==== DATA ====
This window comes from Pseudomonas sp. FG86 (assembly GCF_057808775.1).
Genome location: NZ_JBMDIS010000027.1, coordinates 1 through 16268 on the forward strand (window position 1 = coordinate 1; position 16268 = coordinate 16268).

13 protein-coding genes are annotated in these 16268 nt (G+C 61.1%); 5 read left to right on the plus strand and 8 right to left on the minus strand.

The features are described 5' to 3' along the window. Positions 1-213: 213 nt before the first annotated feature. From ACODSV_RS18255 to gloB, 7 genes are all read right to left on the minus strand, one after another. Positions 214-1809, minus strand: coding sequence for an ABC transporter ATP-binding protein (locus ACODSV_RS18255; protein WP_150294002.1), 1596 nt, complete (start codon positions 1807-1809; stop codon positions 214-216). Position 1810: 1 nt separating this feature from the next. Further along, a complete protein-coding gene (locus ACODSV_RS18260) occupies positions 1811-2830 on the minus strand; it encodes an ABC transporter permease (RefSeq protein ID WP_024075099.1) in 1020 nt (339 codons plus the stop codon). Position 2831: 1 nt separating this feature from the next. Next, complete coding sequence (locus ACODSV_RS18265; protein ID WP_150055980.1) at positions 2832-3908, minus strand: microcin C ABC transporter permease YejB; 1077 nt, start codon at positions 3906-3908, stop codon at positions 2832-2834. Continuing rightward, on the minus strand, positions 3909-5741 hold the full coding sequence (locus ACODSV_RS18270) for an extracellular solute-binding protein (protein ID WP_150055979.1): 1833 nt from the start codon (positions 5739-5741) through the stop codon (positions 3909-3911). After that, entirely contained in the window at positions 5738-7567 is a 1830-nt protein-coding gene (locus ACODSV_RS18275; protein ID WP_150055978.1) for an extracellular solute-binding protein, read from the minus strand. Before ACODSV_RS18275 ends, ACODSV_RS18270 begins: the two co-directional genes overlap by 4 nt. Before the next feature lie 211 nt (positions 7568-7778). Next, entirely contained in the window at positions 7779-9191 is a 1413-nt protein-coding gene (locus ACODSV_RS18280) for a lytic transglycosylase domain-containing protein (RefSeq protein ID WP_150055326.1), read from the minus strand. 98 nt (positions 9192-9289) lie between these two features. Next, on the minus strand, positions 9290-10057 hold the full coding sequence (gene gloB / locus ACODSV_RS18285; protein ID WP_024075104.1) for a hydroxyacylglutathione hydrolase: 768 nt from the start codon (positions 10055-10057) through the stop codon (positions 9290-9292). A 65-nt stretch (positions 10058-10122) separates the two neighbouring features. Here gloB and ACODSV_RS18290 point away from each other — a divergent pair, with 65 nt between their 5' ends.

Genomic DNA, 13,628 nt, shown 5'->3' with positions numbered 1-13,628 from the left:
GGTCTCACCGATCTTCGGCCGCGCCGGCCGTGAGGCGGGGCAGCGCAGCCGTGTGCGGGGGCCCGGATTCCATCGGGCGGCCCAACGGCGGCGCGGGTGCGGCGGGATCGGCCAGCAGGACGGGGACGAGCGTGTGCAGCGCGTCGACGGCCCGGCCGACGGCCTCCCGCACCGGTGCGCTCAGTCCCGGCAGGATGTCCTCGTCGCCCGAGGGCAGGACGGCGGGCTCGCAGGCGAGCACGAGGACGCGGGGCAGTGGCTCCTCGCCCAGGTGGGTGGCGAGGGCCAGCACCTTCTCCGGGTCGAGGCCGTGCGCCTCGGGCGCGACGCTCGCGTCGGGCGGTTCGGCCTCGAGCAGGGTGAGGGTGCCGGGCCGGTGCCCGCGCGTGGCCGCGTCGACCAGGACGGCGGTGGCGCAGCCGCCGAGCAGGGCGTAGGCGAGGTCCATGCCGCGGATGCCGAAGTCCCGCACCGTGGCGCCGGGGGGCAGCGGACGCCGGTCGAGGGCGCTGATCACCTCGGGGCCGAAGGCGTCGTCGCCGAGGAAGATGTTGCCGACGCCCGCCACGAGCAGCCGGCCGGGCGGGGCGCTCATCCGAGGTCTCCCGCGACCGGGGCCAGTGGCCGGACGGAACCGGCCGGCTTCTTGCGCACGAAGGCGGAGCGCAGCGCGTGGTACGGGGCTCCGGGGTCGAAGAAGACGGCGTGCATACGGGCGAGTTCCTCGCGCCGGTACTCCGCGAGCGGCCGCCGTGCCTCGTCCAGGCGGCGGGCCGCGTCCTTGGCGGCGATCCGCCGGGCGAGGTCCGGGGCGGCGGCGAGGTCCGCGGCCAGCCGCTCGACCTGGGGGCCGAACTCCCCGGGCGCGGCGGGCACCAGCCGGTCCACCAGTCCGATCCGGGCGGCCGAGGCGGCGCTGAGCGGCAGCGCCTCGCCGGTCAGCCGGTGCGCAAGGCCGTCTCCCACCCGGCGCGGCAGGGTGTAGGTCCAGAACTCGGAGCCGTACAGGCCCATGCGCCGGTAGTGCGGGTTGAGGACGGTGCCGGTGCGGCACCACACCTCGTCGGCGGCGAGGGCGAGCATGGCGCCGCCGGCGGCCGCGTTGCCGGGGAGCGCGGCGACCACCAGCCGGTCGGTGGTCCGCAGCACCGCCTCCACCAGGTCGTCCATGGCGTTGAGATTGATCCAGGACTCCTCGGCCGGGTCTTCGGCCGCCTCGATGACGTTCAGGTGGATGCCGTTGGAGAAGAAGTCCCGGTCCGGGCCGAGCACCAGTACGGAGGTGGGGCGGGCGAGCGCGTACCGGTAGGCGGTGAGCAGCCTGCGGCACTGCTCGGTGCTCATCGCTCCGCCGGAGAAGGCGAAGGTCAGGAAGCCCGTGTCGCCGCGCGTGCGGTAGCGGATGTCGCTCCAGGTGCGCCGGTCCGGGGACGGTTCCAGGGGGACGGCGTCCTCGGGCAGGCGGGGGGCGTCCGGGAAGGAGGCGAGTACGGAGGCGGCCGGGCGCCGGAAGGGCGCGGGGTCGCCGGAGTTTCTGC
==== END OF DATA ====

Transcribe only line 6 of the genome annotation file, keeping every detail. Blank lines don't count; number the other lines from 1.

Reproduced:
GGTCTCACCGATCTTCGGCCGCGCCGGCCGTGAGGCGGGGCAGCGCAGCCGTGTGCGGGGGCCCGGATTCCATCGGGCGGCCCAACGGCGGCGCGGGTGCGGCGGGATCGGCCAGCAGGACGGGGACGAGCGTGTGCAGCGCGTCGACGGCCCGGCCGACGGCCTCCCGCACCGGTGCGCTCAGTCCCGGCAGGATGTCCTCGTCGCCCGAGGGCAGGACGGCGGGCTCGCAGGCGAGCACGAGGACGCGGGGCAGTGGCTCCTCGCCCAGGTGGGTGGCGAGGGCCAGCACCTTCTCCGGGTCGAGGCCGTGCGCCTCGGGCGCGACGCTCGCGTCGGGCGGTTCGGCCTCGAGCAGGGTGAGGGTGCCGGGCCGGTGCCCGCGCGTGGCCGCGTCGACCAGGACGGCGGTGGCGCAGCCGCCGAGCAGGGCGTAGGCGAGGTCCATGCCGCGGATGCCGAAGTCCCGCACCGTGGCGCCGGGGGGCAGCGGACGCCGGTCGAGGGCGCTGATCACCTCGGGGCCGAAGGCGTCGTCGCCGAGGAAGATGTTGCCGACGCCCGCCACGAGCAGCCGGCCGGGCGGGGCGCTCATCCGAGGTCTCCCGCGACCGGGGCCAGTGGCCGGACGGAACCGGCCGGCTTCTTGCGCACGAAGGCGGAGCGCAGCGCGTGGTACGGGGCTCCGGGGTCGAAGAAGACGGCGTGCATACGGGCGAGTTCCTCGCGCCGGTACTCCGCGAGCGGCCGCCGTGCCTCGTCCAGGCGGCGGGCCGCGTCCTTGGCGGCGATCCGCCGGGCGAGGTCCGGGGCGGCGGCGAGGTCCGCGGCCAGCCGCTCGACCTGGGGGCCGAACTCCCCGGGCGCGGCGGGCACCAGCCGGTCCACCAGTCCGATCCGGGCGGCCGAGGCGGCGCTGAGCGGCAGCGCCTCGCCGGTCAGCCGGTGCGCAAGGCCGTCTCCCACCCGGCGCGGCAGGGTGTAGGTCCAGAACTCGGAGCCGTACAGGCCCATGCGCCGGTAGTGCGGGTTGAGGACGGTGCCGGTGCGGCACCACACCTCGTCGGCGGCGAGGGCGAGCATGGCGCCGCCGGCGGCCGCGTTGCCGGGGAGCGCGGCGACCACCAGCCGGTCGGTGGTCCGCAGCACCGCCTCCACCAGGTCGTCCATGGCGTTGAGATTGATCCAGGACTCCTCGGCCGGGTCTTCGGCCGCCTCGATGACGTTCAGGTGGATGCCGTTGGAGAAGAAGTCCCGGTCCGGGCCGAGCACCAGTACGGAGGTGGGGCGGGCGAGCGCGTACCGGTAGGCGGTGAGCAGCCTGCGGCACTGCTCGGTGCTCATCGCTCCGCCGGAGAAGGCGAAGGTCAGGAAGCCCGTGTCGCCGCGCGTGCGGTAGCGGATGTCGCTCCAGGTGCGCCGGTCCGGGGACGGTTCCAGGGGGACGGCGTCCTCGGGCAGGCGGGGGGCGTCCGGGAAGGAGGCGAGTACGGAGGCGGCCGGGCGCCGGAAGGGCGCGGGGTCGCCGGAGTTTCTGC